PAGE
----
Friday, 14 November 2008

Time to look at Gulls!

Right autumn's over, but the fun doesn't stop there. Time to starting looking at gulls (er...and geese). Here's a bunch of images from my favourite gulling site - Ellington in Northumberland.

This brute argentatus had clearly just finished beating up a British Herring Gull, with the scars to show it. Or had it been rummaging around in red paint on the tip?

Another argentatus, and just prove one comes from the north, check out the still growing P9 and P10. Many argenteus had completed their primary moult well before now. The short summers in high north do not leave birds with much time to breed, moult and migrate. This bird perhaps started it's moult late, or perhaps it started it early then suspended just before during it's migration south.

A Caspian Gull lookalike, while also managing to be reminiscent of a 2nd-w Ring-Billed Gull. Suggesting Caspian are the extensive black subterminal band on P5, dark eye, grey starting to 'eat into' black primaries - perhaps more so on right wing, extensive grey adult-type wing coverts and mainly white head. Suggesting Herring is the thick, short-looking bill, large eye, faint streaks on head and short-looking tibia. Polish intergrade?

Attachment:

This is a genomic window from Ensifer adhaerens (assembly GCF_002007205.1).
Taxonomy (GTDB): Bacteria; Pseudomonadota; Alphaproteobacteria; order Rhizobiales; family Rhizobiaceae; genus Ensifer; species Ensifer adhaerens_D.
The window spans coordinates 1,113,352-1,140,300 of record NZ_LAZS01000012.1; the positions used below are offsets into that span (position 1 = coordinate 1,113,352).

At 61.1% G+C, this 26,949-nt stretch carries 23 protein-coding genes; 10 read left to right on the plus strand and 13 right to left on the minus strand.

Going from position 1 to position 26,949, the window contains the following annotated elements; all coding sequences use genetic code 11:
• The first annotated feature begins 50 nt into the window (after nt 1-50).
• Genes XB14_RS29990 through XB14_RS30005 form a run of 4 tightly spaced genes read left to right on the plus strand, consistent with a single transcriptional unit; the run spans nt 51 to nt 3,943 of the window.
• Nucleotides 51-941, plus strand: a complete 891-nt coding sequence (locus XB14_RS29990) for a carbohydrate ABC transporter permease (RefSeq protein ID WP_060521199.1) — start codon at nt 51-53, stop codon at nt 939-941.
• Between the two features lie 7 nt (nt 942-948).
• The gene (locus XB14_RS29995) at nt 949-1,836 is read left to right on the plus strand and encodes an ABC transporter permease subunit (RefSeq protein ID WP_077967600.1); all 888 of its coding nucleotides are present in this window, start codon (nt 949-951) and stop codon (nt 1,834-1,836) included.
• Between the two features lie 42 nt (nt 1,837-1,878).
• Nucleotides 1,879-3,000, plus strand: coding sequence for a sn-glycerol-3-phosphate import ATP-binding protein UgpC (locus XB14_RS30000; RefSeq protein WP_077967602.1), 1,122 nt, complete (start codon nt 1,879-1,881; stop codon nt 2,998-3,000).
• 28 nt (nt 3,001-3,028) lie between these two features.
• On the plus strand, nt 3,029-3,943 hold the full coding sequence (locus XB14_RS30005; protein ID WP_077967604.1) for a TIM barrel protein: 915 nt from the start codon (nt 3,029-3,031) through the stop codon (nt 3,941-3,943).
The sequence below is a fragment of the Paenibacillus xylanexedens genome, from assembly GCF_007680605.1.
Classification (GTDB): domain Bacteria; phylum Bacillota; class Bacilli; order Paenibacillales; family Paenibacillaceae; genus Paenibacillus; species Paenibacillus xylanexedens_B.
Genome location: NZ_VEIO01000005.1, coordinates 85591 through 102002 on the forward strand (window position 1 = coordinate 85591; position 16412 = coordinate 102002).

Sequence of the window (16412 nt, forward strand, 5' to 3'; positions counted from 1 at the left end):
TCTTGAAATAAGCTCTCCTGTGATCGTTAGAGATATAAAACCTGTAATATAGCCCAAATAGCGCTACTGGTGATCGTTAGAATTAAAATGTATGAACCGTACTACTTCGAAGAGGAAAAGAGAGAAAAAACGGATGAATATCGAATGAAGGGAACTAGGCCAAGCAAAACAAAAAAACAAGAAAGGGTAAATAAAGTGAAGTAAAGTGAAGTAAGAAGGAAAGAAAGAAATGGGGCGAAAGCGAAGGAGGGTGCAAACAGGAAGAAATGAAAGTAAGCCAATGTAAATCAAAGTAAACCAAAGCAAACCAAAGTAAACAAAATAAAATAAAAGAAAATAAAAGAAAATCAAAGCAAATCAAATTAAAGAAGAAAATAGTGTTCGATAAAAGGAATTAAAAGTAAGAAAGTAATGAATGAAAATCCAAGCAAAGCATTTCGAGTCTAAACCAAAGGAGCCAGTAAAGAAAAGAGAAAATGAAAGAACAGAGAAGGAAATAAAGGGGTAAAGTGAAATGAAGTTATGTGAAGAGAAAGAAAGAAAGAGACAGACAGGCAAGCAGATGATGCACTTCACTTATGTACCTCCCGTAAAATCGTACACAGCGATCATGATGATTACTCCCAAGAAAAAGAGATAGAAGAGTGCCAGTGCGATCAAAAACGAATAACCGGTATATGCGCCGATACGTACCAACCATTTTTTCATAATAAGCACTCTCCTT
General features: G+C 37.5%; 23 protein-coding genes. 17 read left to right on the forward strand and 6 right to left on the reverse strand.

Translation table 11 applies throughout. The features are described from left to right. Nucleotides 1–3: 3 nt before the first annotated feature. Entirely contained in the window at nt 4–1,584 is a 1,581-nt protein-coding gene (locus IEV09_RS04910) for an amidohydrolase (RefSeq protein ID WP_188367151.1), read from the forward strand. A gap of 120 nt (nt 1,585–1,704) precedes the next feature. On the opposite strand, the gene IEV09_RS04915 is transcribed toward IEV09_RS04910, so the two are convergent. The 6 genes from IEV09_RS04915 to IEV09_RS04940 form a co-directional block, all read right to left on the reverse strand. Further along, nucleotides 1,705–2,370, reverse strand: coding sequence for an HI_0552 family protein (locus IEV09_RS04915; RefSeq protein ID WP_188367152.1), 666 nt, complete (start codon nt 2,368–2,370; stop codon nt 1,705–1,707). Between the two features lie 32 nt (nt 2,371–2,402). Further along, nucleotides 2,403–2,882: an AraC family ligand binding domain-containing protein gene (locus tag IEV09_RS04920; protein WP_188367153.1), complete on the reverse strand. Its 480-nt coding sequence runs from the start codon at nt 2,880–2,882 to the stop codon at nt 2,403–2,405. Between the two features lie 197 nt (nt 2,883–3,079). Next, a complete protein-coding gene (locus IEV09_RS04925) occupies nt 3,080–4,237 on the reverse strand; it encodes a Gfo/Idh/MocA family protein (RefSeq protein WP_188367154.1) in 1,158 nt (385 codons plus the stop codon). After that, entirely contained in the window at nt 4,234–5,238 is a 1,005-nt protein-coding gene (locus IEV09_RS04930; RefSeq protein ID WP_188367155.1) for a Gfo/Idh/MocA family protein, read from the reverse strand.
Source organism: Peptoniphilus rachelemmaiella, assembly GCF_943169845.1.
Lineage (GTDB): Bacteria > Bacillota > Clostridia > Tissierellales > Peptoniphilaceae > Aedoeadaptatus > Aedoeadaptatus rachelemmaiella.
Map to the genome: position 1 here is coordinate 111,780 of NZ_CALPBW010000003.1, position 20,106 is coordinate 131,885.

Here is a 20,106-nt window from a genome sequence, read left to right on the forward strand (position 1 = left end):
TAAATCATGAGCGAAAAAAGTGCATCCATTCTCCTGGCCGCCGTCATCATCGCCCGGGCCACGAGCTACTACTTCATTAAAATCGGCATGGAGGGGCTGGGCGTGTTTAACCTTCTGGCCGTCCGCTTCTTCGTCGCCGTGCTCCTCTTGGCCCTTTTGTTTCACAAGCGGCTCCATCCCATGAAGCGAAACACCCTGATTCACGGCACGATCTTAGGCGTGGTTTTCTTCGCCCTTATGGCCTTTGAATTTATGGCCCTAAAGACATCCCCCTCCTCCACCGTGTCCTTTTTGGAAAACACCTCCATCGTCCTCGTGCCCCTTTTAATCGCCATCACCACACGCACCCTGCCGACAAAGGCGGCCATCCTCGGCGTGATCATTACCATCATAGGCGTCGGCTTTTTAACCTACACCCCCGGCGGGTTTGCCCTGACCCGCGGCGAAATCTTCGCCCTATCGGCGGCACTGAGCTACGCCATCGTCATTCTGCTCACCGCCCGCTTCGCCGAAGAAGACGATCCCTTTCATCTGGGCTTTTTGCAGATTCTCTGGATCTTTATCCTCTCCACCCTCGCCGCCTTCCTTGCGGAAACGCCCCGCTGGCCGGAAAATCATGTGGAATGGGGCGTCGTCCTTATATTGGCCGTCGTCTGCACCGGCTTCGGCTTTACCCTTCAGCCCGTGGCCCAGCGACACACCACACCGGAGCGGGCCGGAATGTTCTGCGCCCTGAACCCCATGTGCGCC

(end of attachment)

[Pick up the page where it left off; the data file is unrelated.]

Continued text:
Shot showing slight variations in apperance of Canada Geese. The front bird in particular (of which there was a second similar-looking bird present) showsa narrower white band on face, slightly darker upper breast, a slightly smaller size and a stubbier bill.

Idealyc: a throng of large gulls scrumming it out for space on the water at Linton Lane NR. Gulls using the tip at Ellington bathe at this Northumberland Wildlife Trust reserve.

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